Can you tell us more about Tomrods Ltd?

Tomrods Ltd is a leading steel service centre. The products include an extensive range of steel sections, from merchant bars to heavy structural sections. Most of the factory’s steel output receives a range of value-adding processes, including cutting and drilling, shot blasting and painting. The company employs 60 people across a nine-acre site; the market segments include engineering, construction, infrastructure, storage, and power generation.

Customers are supported by an experienced technical sales team, and an in-house fleet of heavy goods vehicles for direct deliveries. Tomrods’ long-standing reputation of expertise and trustworthiness is sustained by a focus on premium customer service, consistent quality, and on-time deliveries.

Simon Cave, Tomrods KTP Asssociate

Simon Cave

What was the KTP project and how did it come about?

Following Tomrods completion of the Help to Grow programme at Leeds Beckett University, the company were keen to extend the collaboration through a Knowledge Transfer Partnership (KTP). The project aimed to drive a business transformation to deliver improvements in productivity and operational processes, underpinned by cultural and organisational change practices.

The Tomrods Kanban production board

What happens in your typical day?

The 24-month project plan was comprehensive and purposeful. I have picked out some of the interesting highlights from my time spent working within the business:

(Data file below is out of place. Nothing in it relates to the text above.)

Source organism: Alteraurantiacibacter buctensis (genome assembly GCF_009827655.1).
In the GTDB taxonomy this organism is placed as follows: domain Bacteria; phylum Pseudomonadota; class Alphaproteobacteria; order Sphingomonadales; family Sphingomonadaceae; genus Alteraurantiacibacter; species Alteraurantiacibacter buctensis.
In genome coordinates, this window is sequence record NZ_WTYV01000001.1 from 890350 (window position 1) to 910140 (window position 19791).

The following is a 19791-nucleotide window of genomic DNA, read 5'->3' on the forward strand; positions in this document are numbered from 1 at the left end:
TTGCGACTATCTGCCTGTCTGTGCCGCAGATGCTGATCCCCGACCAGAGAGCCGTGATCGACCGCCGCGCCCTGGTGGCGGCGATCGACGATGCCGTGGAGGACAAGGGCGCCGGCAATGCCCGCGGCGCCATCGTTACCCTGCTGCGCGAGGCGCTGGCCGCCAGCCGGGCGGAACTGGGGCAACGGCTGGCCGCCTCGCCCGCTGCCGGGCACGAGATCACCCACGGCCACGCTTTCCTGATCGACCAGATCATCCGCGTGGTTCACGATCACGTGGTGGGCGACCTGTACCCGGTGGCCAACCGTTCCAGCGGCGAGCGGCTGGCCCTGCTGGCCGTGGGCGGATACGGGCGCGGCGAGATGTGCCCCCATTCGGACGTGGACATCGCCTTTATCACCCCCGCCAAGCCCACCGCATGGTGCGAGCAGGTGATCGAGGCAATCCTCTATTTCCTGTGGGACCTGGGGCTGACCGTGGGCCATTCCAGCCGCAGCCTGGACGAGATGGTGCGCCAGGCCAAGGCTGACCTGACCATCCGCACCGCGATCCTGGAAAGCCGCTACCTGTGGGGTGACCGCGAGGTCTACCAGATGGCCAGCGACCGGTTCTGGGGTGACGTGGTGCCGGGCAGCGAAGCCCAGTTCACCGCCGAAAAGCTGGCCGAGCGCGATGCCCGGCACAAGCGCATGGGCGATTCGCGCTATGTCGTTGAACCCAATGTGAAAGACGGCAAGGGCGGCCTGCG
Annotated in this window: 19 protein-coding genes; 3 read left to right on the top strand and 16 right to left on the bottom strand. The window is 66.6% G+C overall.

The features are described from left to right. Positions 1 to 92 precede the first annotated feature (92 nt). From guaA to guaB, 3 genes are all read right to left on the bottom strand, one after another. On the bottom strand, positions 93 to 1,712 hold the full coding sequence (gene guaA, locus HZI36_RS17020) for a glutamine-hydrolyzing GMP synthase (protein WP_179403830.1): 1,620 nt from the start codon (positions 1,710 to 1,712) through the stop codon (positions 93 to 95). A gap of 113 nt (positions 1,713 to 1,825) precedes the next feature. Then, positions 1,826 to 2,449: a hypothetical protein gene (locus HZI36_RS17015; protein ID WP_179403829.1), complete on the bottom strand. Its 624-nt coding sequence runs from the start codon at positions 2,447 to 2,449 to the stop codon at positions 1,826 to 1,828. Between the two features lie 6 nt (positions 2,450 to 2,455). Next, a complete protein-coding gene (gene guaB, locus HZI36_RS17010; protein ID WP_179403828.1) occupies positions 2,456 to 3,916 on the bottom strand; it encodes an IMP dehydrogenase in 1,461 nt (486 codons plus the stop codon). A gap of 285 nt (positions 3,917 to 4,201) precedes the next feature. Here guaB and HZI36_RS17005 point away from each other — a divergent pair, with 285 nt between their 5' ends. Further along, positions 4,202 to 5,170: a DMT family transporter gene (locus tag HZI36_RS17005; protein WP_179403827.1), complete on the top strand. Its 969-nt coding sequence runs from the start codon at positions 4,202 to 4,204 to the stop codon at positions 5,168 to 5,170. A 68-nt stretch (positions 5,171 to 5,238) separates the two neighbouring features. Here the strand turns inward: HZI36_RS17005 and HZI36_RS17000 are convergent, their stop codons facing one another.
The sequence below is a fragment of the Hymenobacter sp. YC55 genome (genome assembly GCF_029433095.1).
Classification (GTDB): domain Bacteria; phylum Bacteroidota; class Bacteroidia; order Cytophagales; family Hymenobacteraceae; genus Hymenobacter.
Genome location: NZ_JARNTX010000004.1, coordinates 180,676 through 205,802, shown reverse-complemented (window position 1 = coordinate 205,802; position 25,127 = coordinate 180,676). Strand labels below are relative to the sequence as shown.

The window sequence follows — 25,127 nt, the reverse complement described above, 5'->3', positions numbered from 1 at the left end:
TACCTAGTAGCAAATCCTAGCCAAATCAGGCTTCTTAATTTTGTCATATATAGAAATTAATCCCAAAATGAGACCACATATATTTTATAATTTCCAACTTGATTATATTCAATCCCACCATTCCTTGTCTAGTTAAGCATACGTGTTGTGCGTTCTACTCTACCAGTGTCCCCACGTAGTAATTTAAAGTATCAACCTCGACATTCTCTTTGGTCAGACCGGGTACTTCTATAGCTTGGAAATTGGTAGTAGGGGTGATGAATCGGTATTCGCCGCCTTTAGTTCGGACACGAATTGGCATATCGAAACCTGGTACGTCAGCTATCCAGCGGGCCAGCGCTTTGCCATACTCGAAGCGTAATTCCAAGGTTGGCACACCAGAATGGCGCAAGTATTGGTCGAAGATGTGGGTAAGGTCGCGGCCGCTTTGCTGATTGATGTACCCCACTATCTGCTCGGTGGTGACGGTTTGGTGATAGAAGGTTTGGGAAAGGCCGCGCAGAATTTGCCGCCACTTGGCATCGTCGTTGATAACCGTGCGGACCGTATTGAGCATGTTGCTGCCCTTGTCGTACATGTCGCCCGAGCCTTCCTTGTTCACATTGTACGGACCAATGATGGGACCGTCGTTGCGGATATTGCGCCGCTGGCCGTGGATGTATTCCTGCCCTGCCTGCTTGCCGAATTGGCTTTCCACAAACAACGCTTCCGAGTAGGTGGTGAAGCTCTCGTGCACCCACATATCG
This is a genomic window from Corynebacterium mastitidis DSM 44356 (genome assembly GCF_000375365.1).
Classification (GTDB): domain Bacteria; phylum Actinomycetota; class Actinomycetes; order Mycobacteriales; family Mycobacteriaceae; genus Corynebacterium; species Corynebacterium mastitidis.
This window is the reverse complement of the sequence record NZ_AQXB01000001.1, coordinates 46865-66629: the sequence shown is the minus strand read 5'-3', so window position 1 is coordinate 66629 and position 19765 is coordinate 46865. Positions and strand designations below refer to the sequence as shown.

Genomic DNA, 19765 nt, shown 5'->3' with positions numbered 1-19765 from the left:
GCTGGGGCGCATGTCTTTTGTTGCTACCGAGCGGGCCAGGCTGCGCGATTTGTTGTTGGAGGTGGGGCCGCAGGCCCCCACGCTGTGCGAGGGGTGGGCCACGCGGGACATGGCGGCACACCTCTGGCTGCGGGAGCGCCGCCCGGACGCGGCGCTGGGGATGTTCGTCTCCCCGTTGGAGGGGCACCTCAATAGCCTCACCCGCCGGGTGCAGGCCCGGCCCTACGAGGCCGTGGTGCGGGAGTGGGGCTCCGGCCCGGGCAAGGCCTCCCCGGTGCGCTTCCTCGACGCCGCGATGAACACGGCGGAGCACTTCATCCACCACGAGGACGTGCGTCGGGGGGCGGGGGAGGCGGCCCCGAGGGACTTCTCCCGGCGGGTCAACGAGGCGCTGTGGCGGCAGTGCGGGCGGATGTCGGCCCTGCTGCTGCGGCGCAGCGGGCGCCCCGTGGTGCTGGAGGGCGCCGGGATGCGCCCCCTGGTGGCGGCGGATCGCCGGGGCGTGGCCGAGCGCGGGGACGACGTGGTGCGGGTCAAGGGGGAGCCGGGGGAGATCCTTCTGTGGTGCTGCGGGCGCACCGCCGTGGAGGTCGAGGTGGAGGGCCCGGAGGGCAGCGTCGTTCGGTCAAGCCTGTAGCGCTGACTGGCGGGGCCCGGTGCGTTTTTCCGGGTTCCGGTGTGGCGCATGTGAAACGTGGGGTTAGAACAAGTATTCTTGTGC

Understanding the business and the works operation - My initial focus was to understand the business, by joining in with teams across all departments and pursuing discussion. This allowed me to gain an overview of the entire business but also to map the operational processes in detail. As I built relationships, I was able to understand the challenges of planning and accomplishing around 100 customer orders each day.  The steel bars are large and heavy – their journey through the factory requires time, space, proficient team members, and specialist handling equipment. I began to map the disruptive issues and workflow bottlenecks.

Data analysis was a key part to understand and to objectively verify how the work flows through the factory. Information from the company’s ERP system combined with manual data recording by team members at their individual work-centres, enabled analysis of job flow times, waiting times, flow efficiency and the factory’s performance against the daily schedules. Later data sets visualised the variation of flow and unmasked in more detail, the reasons for delay, identifying common and unusual causes.